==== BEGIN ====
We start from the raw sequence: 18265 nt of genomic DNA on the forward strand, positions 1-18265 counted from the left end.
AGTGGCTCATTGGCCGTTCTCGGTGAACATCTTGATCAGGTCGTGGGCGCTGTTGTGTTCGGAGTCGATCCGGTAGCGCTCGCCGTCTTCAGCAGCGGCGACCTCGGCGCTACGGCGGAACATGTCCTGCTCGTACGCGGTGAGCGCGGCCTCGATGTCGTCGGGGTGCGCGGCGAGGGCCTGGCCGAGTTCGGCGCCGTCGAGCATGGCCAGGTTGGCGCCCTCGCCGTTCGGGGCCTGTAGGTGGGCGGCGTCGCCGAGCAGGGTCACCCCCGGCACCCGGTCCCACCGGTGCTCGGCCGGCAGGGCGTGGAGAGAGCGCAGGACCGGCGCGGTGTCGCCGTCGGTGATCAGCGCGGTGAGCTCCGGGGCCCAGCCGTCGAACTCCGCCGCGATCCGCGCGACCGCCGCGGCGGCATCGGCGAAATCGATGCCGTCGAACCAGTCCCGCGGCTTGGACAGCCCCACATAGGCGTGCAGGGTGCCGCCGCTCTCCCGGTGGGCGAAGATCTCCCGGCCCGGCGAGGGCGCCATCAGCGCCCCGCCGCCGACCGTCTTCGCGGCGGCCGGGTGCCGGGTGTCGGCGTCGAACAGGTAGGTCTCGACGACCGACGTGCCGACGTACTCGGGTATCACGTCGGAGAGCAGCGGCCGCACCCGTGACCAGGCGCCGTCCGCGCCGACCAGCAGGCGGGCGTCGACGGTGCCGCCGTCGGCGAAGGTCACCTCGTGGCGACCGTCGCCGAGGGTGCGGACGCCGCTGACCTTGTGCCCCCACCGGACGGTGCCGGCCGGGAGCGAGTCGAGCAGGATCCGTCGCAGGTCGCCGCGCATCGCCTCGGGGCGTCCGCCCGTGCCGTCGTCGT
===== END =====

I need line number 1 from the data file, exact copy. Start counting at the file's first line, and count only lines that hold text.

We start from the raw sequence: 18265 nt of genomic DNA on the forward strand, positions 1-18265 counted from the left end.